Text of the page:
IT WAS only after relocating to a bachelor pad in Tel Aviv that Tenneh began to get some wholesome musical nutrition. “A friend came over and I mentioned the [Eric] Clapton album that had just come out, [461 Ocean] Boulevard,” he recalls. In fact, the album had already been out for a few years, before Tenneh discovered it. “My friend said, hey, that’s old stuff.”
So, Tenneh missed out, as it were, on immersing himself in the sixties and seventies when the magic was being created, and grooving to it with youthful insouciance, and the totality that comes with youth. Then again, when he did eventually get around to hearing it, he did so with more mature ears, and with the mind of someone who had done a little of being there and doing that.  “Critics, when they heard my records, used to write that I must have inspired by this or that band. That’s just not true. I wasn’t inspired by anyone, because I hadn’t listened to anyone.”
He did, however, get some pointers along the way from his counterparts who had grown up, musically, “the right way.” “Someone would say to me, for example, you have to listen to [American singer-songwriter] Tom Waits. So I listened to his stuff, and I thought, ‘Yeah I like this.’ There’d be all these people telling me, you have to listen to this band or this artist. I had no idea what they were talking about, but I went for it.”
He is still moving along his educational continuum. “The other day I was with [Army Radio show presenter] Eran Sabag. I was a guest on his program, and he and my guitarist were trading stories about Bob Dylan. I had no idea what they were talking about, but I went home with another list of albums to listen to,” he laughs.
To put it daintily, Tenneh’s vocal powers are not exactly in the operatic realms, nor are they too lyrical. But then, Dylan has done alright with his less than mellifluous delivery for the past 60 or so years, and Leonard Cohen also did well for himself over a similar duration.
While Dylan and Cohen might generally be said to tend to the folkie side of the entertainment business, Tenneh could be most readily associated with punk rock. Tenneh’s bow, in lyric writing quarters, was Effoh Ta’eenu – “Where Did We Go Wrong,” which he wrote in the aftermath of the Yom Kippur War. Lines likes: “We always followed you, through fire and water. We stifled a tear and clenched our teeth. We knew that the days would come. Now some aren’t so sure.”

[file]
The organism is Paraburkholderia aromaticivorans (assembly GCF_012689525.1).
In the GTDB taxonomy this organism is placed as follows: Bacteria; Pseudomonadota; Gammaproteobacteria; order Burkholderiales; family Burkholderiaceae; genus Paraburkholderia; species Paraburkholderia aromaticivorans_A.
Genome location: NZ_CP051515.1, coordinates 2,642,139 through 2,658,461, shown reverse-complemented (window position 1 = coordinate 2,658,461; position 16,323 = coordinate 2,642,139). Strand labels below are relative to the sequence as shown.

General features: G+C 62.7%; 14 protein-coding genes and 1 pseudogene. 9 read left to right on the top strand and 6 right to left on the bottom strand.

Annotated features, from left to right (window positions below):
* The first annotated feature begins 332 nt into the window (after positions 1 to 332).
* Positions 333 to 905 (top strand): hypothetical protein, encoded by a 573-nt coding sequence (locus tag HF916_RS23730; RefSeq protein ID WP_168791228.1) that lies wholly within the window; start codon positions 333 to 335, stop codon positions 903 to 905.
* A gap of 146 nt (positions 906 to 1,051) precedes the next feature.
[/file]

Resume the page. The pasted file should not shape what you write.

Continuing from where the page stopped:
“I have always needed to express myself, to say what I think and feel,” he declares. “Otherwise I would have never have gotten into all this.” Tenneh adds that he drew inspiration from some of the leading lyricists of the past half century or so. “I went to see [British punk rock, new wave singer-songwriter] Ian Dury at the Dan Cinema [in Tel Aviv]. That was the first gig I ever went to. It was great. And I like the words of Randy Newman, Neil Young and [Elton John lyricist] Bernie Taupin. I even translated some of the lyrics into Hebrew, so I could really get what they were talking about.”
So, Tenneh was not blessed with a jaw-dropper of a voice, and his attempt to learn to play the guitar, way back, failed miserably. What he does have to offer his audiences is an unfailing faith in himself and his own truth, “That’s all I want to do. To get it out there,” he says. “I have my own way. It took me a while to understand that. [Preeminent pop and rock radio show presenter, and all round maven] Yoav Kutner wrote, at the time, that my first record was avant-garde. I had no idea what he meant. But, over the years, I understood what he said. I just follow my own road.”
For tickets and more information about the 360 Degree Piano Festival: 03-560-5084 and levontin7.com.